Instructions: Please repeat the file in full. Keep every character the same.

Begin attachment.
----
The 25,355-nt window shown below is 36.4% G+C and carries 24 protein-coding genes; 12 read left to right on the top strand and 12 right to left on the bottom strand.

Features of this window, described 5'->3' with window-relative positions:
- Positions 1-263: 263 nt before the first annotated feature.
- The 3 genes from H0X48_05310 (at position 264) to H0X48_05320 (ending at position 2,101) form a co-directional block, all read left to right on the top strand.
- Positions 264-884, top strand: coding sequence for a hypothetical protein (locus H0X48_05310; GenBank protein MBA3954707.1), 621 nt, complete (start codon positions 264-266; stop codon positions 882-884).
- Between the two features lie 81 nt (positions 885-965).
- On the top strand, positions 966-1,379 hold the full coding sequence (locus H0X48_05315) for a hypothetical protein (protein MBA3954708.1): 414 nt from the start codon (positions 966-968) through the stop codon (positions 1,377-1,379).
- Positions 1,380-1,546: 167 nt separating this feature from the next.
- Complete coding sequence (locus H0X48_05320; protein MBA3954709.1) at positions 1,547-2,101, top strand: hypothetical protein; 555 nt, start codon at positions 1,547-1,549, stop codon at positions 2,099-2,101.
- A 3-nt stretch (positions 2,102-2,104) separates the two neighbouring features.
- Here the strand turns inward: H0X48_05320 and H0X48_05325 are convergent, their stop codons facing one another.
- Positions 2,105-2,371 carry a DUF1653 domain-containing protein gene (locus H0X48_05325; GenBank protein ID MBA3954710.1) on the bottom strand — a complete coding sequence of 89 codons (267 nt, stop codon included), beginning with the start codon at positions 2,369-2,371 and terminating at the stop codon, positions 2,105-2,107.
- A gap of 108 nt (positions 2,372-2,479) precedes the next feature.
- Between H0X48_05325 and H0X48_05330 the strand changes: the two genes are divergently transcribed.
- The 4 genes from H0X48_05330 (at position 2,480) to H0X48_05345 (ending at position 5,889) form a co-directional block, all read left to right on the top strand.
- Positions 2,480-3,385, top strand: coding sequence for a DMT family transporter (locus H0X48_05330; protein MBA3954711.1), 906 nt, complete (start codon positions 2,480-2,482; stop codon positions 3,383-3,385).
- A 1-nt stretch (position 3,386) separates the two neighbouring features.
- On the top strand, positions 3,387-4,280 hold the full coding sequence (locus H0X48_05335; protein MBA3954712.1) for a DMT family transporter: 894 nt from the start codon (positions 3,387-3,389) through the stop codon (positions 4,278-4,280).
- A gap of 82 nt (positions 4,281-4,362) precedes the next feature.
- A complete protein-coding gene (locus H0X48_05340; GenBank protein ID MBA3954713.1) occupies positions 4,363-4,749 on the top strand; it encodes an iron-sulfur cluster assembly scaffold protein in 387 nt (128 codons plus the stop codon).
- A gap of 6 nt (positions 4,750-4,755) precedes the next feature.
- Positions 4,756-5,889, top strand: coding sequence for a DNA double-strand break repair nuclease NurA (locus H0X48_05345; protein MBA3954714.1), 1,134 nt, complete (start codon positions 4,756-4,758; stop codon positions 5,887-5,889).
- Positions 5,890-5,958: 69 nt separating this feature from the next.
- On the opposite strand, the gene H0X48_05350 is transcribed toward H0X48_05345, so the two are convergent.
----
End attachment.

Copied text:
The 25,355-nt window shown below is 36.4% G+C and carries 24 protein-coding genes; 12 read left to right on the top strand and 12 right to left on the bottom strand.

Features of this window, described 5'->3' with window-relative positions:
- Positions 1-263: 263 nt before the first annotated feature.
- The 3 genes from H0X48_05310 (at position 264) to H0X48_05320 (ending at position 2,101) form a co-directional block, all read left to right on the top strand.
- Positions 264-884, top strand: coding sequence for a hypothetical protein (locus H0X48_05310; GenBank protein MBA3954707.1), 621 nt, complete (start codon positions 264-266; stop codon positions 882-884).
- Between the two features lie 81 nt (positions 885-965).
- On the top strand, positions 966-1,379 hold the full coding sequence (locus H0X48_05315) for a hypothetical protein (protein MBA3954708.1): 414 nt from the start codon (positions 966-968) through the stop codon (positions 1,377-1,379).
- Positions 1,380-1,546: 167 nt separating this feature from the next.
- Complete coding sequence (locus H0X48_05320; protein MBA3954709.1) at positions 1,547-2,101, top strand: hypothetical protein; 555 nt, start codon at positions 1,547-1,549, stop codon at positions 2,099-2,101.
- A 3-nt stretch (positions 2,102-2,104) separates the two neighbouring features.
- Here the strand turns inward: H0X48_05320 and H0X48_05325 are convergent, their stop codons facing one another.
- Positions 2,105-2,371 carry a DUF1653 domain-containing protein gene (locus H0X48_05325; GenBank protein ID MBA3954710.1) on the bottom strand — a complete coding sequence of 89 codons (267 nt, stop codon included), beginning with the start codon at positions 2,369-2,371 and terminating at the stop codon, positions 2,105-2,107.
- A gap of 108 nt (positions 2,372-2,479) precedes the next feature.
- Between H0X48_05325 and H0X48_05330 the strand changes: the two genes are divergently transcribed.
- The 4 genes from H0X48_05330 (at position 2,480) to H0X48_05345 (ending at position 5,889) form a co-directional block, all read left to right on the top strand.
- Positions 2,480-3,385, top strand: coding sequence for a DMT family transporter (locus H0X48_05330; protein MBA3954711.1), 906 nt, complete (start codon positions 2,480-2,482; stop codon positions 3,383-3,385).
- A 1-nt stretch (position 3,386) separates the two neighbouring features.
- On the top strand, positions 3,387-4,280 hold the full coding sequence (locus H0X48_05335; protein MBA3954712.1) for a DMT family transporter: 894 nt from the start codon (positions 3,387-3,389) through the stop codon (positions 4,278-4,280).
- A gap of 82 nt (positions 4,281-4,362) precedes the next feature.
- A complete protein-coding gene (locus H0X48_05340; GenBank protein ID MBA3954713.1) occupies positions 4,363-4,749 on the top strand; it encodes an iron-sulfur cluster assembly scaffold protein in 387 nt (128 codons plus the stop codon).
- A gap of 6 nt (positions 4,750-4,755) precedes the next feature.
- Positions 4,756-5,889, top strand: coding sequence for a DNA double-strand break repair nuclease NurA (locus H0X48_05345; protein MBA3954714.1), 1,134 nt, complete (start codon positions 4,756-4,758; stop codon positions 5,887-5,889).
- Positions 5,890-5,958: 69 nt separating this feature from the next.
- On the opposite strand, the gene H0X48_05350 is transcribed toward H0X48_05345, so the two are convergent.